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10 J. Comp. L. & Econ. 293 (2014)
Market Definition in Two-Sided Markets: Theory and Practice

handle is hein.journals/jrcolaec10 and id is 297 raw text is: Journal of Competition Law &Economics, 10(2), 293 339
doi: 10.1093/joclec/nhuOO7
Lapo Filistrucchi,* Damien Geradint Eric van Damme*
& Pauline Affeld{
Drawing from the economics of two-sided markets, we provide suggestions for the
definition of the relevant market in cases involving two-sided platforms, such as
media outlets, online intermediaries, payment cards companies, and auction houses.
We also discuss when a one-sided approach may be harmless and when instead it
can potentially lead to a wrong decision. We then show that the current practice of
market definition in two-sided markets is only in part consistent with the above sug-
gestions. Divergence between our suggestions and practice is due to the failure to
fully incorporate the lessons from the economic theory of two-sided markets, to the
desire to be consistent with previous practice, and to the higher data requirements
and the higher complexity of empirical analysis in cases involving two-sided plat-
forms. In particular, competition authorities have failed to recognize the crucial dif-
ference between two-sided transaction and non-transaction markets and have been
misled by the traditional argument that where there is no price, there is no market.
JEL: L40; L50; K21
Assistant Professor of Economics, Department of Economics and Management, University of
Florence, Italy; CentER & TILEC, Tilburg University, The Netherlands. Email: lapo.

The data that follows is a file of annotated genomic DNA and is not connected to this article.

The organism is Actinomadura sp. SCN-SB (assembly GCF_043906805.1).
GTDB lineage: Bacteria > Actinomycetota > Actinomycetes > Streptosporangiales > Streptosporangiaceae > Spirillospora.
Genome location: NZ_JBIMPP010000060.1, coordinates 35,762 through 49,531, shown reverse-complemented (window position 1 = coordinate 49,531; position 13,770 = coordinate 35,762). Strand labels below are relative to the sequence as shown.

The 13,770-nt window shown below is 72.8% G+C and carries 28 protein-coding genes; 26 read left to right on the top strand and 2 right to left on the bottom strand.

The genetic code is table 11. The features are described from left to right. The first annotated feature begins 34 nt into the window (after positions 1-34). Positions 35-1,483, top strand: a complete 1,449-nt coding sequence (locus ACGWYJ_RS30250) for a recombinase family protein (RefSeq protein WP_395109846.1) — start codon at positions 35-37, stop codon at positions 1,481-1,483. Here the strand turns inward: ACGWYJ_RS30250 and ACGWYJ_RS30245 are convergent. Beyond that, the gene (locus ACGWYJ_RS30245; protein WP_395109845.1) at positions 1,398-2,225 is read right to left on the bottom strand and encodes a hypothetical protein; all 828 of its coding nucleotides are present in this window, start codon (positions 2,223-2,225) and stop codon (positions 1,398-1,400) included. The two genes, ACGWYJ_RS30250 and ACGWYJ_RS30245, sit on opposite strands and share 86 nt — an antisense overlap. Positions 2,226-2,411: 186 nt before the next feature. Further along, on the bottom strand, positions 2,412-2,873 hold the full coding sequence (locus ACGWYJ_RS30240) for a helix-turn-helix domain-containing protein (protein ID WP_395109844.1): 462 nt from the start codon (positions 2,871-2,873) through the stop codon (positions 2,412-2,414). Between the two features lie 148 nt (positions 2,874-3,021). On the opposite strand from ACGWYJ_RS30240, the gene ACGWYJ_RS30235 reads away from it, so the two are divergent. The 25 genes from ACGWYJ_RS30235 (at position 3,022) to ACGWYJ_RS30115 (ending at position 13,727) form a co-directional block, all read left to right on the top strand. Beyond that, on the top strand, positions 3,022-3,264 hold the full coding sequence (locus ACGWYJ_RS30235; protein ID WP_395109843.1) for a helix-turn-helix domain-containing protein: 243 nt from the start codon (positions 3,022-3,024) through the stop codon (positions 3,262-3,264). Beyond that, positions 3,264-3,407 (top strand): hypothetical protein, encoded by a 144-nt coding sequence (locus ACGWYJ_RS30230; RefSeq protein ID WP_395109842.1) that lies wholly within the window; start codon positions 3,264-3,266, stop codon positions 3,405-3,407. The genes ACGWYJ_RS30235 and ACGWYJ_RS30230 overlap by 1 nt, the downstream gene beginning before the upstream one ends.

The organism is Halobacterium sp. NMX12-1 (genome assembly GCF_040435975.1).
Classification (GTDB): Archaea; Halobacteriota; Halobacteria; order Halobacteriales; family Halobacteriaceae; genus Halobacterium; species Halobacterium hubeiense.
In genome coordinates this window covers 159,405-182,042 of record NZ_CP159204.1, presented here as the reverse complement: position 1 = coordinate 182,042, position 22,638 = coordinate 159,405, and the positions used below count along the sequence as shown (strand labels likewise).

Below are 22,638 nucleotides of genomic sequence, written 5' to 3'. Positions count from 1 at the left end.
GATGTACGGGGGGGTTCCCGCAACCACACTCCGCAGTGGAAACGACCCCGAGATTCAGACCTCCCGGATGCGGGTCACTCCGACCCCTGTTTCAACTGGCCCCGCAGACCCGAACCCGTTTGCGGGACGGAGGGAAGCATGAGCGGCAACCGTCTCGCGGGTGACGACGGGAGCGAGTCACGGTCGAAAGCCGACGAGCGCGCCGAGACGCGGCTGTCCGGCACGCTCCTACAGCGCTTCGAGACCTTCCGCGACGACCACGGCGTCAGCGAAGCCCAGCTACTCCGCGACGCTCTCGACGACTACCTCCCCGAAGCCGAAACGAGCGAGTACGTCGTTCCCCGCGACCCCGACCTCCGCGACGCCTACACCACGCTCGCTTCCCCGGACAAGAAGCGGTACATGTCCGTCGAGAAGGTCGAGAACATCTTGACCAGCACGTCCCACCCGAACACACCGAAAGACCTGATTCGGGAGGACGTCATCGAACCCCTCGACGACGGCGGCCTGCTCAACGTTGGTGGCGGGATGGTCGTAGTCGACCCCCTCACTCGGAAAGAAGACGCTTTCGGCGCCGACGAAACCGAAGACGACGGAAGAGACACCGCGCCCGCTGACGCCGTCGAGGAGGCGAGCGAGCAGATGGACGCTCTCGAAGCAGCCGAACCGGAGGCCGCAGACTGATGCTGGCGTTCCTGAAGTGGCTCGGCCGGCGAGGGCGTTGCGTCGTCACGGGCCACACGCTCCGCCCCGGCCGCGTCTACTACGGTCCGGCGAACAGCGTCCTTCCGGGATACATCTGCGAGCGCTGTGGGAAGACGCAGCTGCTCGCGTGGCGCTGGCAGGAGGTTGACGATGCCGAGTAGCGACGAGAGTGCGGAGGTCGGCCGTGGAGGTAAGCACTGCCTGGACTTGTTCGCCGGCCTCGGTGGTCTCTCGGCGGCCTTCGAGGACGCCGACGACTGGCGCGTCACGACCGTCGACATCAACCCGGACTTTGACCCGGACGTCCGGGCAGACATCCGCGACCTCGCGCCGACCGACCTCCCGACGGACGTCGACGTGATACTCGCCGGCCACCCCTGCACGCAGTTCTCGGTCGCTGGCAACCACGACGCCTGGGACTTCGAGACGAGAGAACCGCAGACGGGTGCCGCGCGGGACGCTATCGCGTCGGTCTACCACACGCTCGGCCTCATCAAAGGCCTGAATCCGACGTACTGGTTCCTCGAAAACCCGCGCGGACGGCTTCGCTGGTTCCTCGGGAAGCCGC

t Professor of Competition Law, TILEC, Tilburg University, The Netherlands; William Cook
Global Law Professor, University of Michigan Law School. Email: dgeradinTcov.com.
* Professor of Economics, CentER & TILEC, Tilburg University, The Netherlands. Email: eric.
Economist, E.CA Economics, Berlin, Germany. Email: affeldtTe-ca.com. The authors thank
seminar participants at TILEC work in progress meetings for useful comments and suggestions.
The authors also thank Ligia Dorobantu for her assistance in reviewing payment cards cases;
Antonio Laurenco, Simone Keunen, Consuelo Silva Buston, and John Wileur, who contributed
to the report; Cedric Argenton, Angelos Dimopoulos, Ron Kemp, Matteo Negrinotti, Bastiaan
Overvest, Tjarda van der Vijver, and Bjbm Vroomen for useful comments; and Sarah Charette
for valuable research assistance. This article draws on Mergers in Two Sided Market: A Report
to the NMa prepared by TILEC and Howrey for the Nederlandse Mededingingsautoriteit
(NMa) (Dutch Competition Authority). The authors thank the NMa for financial support;
Lapo Filistrucchi and Pauline Affeldt acknowledge financial support from a Microsoft grant to
TILEC. In both cases, funding was provided in accordance with the KNAW Declaration of
Scientific Independence. The views expressed in the report and in this article are not necessarily
the views of the NMa, the Microsoft Corporation, or E.CA Economics. All remaining errors are
the authors' own.

(cIhe Author (2014). Published by Oxford University Press. All rights reserved.
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